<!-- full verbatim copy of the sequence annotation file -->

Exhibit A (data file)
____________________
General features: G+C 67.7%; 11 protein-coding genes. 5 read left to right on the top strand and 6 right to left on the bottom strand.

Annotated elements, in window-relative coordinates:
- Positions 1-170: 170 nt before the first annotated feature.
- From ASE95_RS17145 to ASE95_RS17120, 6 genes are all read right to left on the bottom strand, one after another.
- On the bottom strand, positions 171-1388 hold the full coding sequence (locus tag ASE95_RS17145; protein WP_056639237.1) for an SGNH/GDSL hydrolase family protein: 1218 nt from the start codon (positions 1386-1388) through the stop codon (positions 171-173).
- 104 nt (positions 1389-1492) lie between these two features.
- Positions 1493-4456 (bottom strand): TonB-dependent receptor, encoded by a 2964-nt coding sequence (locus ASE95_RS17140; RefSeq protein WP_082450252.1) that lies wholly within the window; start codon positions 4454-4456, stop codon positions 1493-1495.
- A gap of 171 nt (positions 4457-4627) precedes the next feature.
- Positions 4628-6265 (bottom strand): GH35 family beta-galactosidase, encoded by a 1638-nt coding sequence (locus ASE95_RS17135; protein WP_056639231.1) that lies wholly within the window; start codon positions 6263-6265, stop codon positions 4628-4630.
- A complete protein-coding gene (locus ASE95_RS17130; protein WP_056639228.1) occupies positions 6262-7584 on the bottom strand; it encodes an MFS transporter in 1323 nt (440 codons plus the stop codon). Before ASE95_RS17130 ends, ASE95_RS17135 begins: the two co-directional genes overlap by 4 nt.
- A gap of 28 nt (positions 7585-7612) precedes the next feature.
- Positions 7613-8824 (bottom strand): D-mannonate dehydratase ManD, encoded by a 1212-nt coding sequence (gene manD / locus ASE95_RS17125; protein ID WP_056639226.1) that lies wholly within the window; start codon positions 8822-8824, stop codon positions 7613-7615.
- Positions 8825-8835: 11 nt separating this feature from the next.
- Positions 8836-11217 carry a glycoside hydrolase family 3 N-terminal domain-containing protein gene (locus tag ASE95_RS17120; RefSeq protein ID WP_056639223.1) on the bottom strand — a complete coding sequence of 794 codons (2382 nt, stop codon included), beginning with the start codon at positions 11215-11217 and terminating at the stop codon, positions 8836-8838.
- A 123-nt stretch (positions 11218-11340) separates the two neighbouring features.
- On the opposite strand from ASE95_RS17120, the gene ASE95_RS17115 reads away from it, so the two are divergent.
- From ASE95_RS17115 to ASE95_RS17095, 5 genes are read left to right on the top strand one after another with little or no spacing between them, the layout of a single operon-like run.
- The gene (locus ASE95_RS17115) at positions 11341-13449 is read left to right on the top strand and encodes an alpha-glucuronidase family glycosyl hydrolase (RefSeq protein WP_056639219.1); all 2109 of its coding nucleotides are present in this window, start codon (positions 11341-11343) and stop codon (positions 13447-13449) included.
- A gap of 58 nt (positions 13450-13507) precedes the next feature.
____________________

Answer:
General features: G+C 67.7%; 11 protein-coding genes. 5 read left to right on the top strand and 6 right to left on the bottom strand.

Annotated elements, in window-relative coordinates:
- Positions 1-170: 170 nt before the first annotated feature.
- From ASE95_RS17145 to ASE95_RS17120, 6 genes are all read right to left on the bottom strand, one after another.
- On the bottom strand, positions 171-1388 hold the full coding sequence (locus tag ASE95_RS17145; protein WP_056639237.1) for an SGNH/GDSL hydrolase family protein: 1218 nt from the start codon (positions 1386-1388) through the stop codon (positions 171-173).
- 104 nt (positions 1389-1492) lie between these two features.
- Positions 1493-4456 (bottom strand): TonB-dependent receptor, encoded by a 2964-nt coding sequence (locus ASE95_RS17140; RefSeq protein WP_082450252.1) that lies wholly within the window; start codon positions 4454-4456, stop codon positions 1493-1495.
- A gap of 171 nt (positions 4457-4627) precedes the next feature.
- Positions 4628-6265 (bottom strand): GH35 family beta-galactosidase, encoded by a 1638-nt coding sequence (locus ASE95_RS17135; protein WP_056639231.1) that lies wholly within the window; start codon positions 6263-6265, stop codon positions 4628-4630.
- A complete protein-coding gene (locus ASE95_RS17130; protein WP_056639228.1) occupies positions 6262-7584 on the bottom strand; it encodes an MFS transporter in 1323 nt (440 codons plus the stop codon). Before ASE95_RS17130 ends, ASE95_RS17135 begins: the two co-directional genes overlap by 4 nt.
- A gap of 28 nt (positions 7585-7612) precedes the next feature.
- Positions 7613-8824 (bottom strand): D-mannonate dehydratase ManD, encoded by a 1212-nt coding sequence (gene manD / locus ASE95_RS17125; protein ID WP_056639226.1) that lies wholly within the window; start codon positions 8822-8824, stop codon positions 7613-7615.
- Positions 8825-8835: 11 nt separating this feature from the next.
- Positions 8836-11217 carry a glycoside hydrolase family 3 N-terminal domain-containing protein gene (locus tag ASE95_RS17120; RefSeq protein ID WP_056639223.1) on the bottom strand — a complete coding sequence of 794 codons (2382 nt, stop codon included), beginning with the start codon at positions 11215-11217 and terminating at the stop codon, positions 8836-8838.
- A 123-nt stretch (positions 11218-11340) separates the two neighbouring features.
- On the opposite strand from ASE95_RS17120, the gene ASE95_RS17115 reads away from it, so the two are divergent.
- From ASE95_RS17115 to ASE95_RS17095, 5 genes are read left to right on the top strand one after another with little or no spacing between them, the layout of a single operon-like run.
- The gene (locus ASE95_RS17115) at positions 11341-13449 is read left to right on the top strand and encodes an alpha-glucuronidase family glycosyl hydrolase (RefSeq protein WP_056639219.1); all 2109 of its coding nucleotides are present in this window, start codon (positions 11341-11343) and stop codon (positions 13447-13449) included.
- A gap of 58 nt (positions 13450-13507) precedes the next feature.